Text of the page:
Katie Porter posted a comment that I have promoted to a more general discussion so that answers may be more easily posted by everyone:

Hi all. My name is Katie, I have recently began researching Entomology. I am 21 years old, have my AA and am almost graduated with a construction management degree. Unfor[tuna]tly it took till now for me to really take a step back and look at what I have always been interested in, which is insects. I'm interested in getting a degree in entomology or at least biology. I'm looking for any insight or recommendations any one has for me.... thank you 

What tips would you give Katie or others just realizing how cool insects are and how they might lead to a degree or career in them?  Certainly many of us on this list came late to the realization of just how amazing these arthropods are, while others knew from an early age, so 21 is certainly not too old to explore new interests by any means.

Assuming that you are close to a college or university that offers either a course in entomology or perhaps a laboratory looking for help, or even just arranging to visit entomologists whose research or jobs you might be interested in finding out more about could be a good first step.  Accomplishing this would likely require some web searches to get you started.  Your local park district or wildlife area programs may be another source.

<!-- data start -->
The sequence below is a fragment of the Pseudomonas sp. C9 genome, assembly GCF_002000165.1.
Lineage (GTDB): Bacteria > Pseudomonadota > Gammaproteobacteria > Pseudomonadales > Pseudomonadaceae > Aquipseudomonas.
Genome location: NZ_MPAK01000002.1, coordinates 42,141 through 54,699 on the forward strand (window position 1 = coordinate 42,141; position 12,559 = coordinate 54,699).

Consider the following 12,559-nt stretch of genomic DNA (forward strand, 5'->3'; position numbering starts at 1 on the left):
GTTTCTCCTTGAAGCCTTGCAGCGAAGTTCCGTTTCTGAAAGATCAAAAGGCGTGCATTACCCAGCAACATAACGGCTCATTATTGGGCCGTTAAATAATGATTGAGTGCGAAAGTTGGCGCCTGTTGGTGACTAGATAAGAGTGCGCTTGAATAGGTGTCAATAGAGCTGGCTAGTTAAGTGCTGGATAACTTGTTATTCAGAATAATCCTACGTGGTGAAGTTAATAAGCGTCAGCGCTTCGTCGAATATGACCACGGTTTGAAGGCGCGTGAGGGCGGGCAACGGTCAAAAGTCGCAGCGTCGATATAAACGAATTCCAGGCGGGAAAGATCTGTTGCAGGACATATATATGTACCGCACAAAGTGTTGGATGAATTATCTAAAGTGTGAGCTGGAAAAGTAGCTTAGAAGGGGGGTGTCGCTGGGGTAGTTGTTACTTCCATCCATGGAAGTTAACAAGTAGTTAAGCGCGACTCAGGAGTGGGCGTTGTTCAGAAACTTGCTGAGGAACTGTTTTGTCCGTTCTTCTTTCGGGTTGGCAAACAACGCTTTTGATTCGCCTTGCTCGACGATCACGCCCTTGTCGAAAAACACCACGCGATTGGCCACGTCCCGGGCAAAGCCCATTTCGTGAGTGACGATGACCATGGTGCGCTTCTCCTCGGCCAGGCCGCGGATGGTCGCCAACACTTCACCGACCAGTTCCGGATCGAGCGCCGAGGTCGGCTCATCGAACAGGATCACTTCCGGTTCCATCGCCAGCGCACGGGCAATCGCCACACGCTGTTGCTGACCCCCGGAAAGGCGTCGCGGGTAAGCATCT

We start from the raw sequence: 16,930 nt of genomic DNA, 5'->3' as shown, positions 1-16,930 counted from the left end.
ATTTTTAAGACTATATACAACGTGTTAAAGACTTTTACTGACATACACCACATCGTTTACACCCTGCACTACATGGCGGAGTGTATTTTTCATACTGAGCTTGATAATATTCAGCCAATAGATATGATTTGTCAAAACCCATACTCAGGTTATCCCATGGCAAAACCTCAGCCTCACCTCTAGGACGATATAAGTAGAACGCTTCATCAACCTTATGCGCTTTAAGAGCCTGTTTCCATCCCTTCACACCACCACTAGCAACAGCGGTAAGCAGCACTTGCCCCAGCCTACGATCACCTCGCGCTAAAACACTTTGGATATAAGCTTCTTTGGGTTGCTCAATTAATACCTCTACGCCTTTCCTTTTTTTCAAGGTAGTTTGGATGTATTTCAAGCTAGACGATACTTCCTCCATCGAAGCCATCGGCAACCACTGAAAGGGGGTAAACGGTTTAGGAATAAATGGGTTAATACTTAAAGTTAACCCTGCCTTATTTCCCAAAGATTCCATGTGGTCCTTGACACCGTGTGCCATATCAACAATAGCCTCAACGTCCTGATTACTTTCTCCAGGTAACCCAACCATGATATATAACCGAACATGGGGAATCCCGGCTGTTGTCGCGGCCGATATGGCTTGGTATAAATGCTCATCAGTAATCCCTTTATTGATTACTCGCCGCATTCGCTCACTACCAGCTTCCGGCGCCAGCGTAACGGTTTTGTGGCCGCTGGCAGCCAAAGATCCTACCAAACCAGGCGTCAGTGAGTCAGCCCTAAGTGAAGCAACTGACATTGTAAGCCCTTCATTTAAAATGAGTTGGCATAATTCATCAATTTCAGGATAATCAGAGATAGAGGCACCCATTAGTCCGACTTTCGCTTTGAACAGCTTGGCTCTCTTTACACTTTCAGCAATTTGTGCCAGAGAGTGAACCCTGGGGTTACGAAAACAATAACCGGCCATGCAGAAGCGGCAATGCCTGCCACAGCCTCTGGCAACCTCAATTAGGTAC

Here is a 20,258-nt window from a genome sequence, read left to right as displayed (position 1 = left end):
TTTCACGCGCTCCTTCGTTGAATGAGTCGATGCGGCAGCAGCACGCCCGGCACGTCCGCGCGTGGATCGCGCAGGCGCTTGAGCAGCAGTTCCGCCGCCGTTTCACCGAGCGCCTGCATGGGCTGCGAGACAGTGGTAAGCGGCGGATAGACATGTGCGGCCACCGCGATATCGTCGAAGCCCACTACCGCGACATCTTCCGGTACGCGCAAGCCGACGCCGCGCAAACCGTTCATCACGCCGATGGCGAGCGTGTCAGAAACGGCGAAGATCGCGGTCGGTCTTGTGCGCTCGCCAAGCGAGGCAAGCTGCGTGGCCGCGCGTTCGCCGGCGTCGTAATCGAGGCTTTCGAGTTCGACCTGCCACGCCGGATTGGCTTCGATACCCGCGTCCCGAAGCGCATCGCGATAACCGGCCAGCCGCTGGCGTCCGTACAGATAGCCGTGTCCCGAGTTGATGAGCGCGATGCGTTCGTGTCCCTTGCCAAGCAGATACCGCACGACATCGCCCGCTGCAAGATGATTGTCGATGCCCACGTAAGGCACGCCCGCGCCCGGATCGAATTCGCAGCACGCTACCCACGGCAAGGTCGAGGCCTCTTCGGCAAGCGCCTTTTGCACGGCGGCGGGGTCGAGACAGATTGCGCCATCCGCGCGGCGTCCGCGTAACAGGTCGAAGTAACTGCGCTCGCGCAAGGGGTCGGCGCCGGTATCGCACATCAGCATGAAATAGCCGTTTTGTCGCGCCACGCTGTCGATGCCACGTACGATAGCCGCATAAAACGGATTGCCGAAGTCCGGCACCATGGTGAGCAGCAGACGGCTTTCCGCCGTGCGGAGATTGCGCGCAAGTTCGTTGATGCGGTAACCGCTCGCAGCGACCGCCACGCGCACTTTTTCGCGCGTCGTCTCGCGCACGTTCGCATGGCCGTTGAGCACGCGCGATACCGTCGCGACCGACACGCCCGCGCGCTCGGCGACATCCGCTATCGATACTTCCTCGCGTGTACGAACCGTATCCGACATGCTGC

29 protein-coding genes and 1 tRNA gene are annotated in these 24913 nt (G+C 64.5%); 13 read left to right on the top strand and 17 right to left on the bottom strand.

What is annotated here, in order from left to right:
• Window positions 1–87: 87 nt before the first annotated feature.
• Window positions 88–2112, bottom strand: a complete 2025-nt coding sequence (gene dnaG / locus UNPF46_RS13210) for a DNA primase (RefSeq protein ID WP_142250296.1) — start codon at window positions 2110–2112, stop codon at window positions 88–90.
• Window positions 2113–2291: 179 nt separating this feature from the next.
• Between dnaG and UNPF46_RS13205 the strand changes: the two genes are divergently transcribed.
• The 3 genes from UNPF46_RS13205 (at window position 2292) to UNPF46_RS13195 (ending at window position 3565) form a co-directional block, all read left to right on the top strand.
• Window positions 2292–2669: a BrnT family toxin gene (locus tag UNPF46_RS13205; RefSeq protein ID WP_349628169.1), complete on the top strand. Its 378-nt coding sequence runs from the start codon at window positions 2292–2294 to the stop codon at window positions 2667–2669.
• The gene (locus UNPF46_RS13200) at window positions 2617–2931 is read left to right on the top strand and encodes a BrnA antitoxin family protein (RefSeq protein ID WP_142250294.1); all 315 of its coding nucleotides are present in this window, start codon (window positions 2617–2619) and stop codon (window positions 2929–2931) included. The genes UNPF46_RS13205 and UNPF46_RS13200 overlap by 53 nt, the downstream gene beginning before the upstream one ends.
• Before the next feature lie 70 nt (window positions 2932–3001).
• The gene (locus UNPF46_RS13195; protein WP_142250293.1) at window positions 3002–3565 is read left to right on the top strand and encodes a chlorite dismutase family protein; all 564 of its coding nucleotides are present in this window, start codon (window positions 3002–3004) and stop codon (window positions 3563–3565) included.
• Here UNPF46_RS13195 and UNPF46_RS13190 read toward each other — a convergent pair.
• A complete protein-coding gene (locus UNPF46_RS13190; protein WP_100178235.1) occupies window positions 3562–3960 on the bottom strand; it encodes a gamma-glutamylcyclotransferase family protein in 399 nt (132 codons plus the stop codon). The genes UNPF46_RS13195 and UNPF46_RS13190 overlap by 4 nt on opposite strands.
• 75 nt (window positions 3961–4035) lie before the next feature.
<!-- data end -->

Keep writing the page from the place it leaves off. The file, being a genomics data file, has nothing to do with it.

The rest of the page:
What other hints might you offer Katie and others wanting to explore whether entomology or biology might be a good fit for them?

You need to be a member of ESA Networks to add comments!

Join ESA Networks

Email me when people reply –

Replies

  • To add to Erin's reply: Combining in an interdisciplinary way a construction management degree with an entomology degree, particularly one focused on structural pests, could be a very successful strategy. Pest pressure is rarely taken into consideration in building design and construction, leading to construction elements that frustrate structural pest control efforts. With expertise in construction and entomology, Katie could find employment opportunities with design/construction firms smart enough to incorporate pest-proofing into buildings, thereby saving clients money -- always a selling point. A book on the subject that might interest Katie is Imholt and Imholte-Tascher's "Engineering for Food Safety and Sanitation: A Guide to the Sanitary Design of Food Plants and Food Plant Equipment."

  • Another encouraging look at the faces of scientists, including entomologists http://lookslikescience.tumblr.com/ --thanks BugGirl, for pointing out this link!

  • Gwen Pearson posted the following link on Facebook describing the less than straight path of so many scientists http://vimeo.com/35829872. So if you think you're alone in the twists your career path has taken/may take, think again! You've got plenty of good company!!

  • I think a construction management degree would help very much if Katie wants to pursue a career in structural pest managent/urban entomology.  With an AA and her construction degree, she would probably only need to take several entomolgy courses to get a second degree in entomology.

This reply was deleted.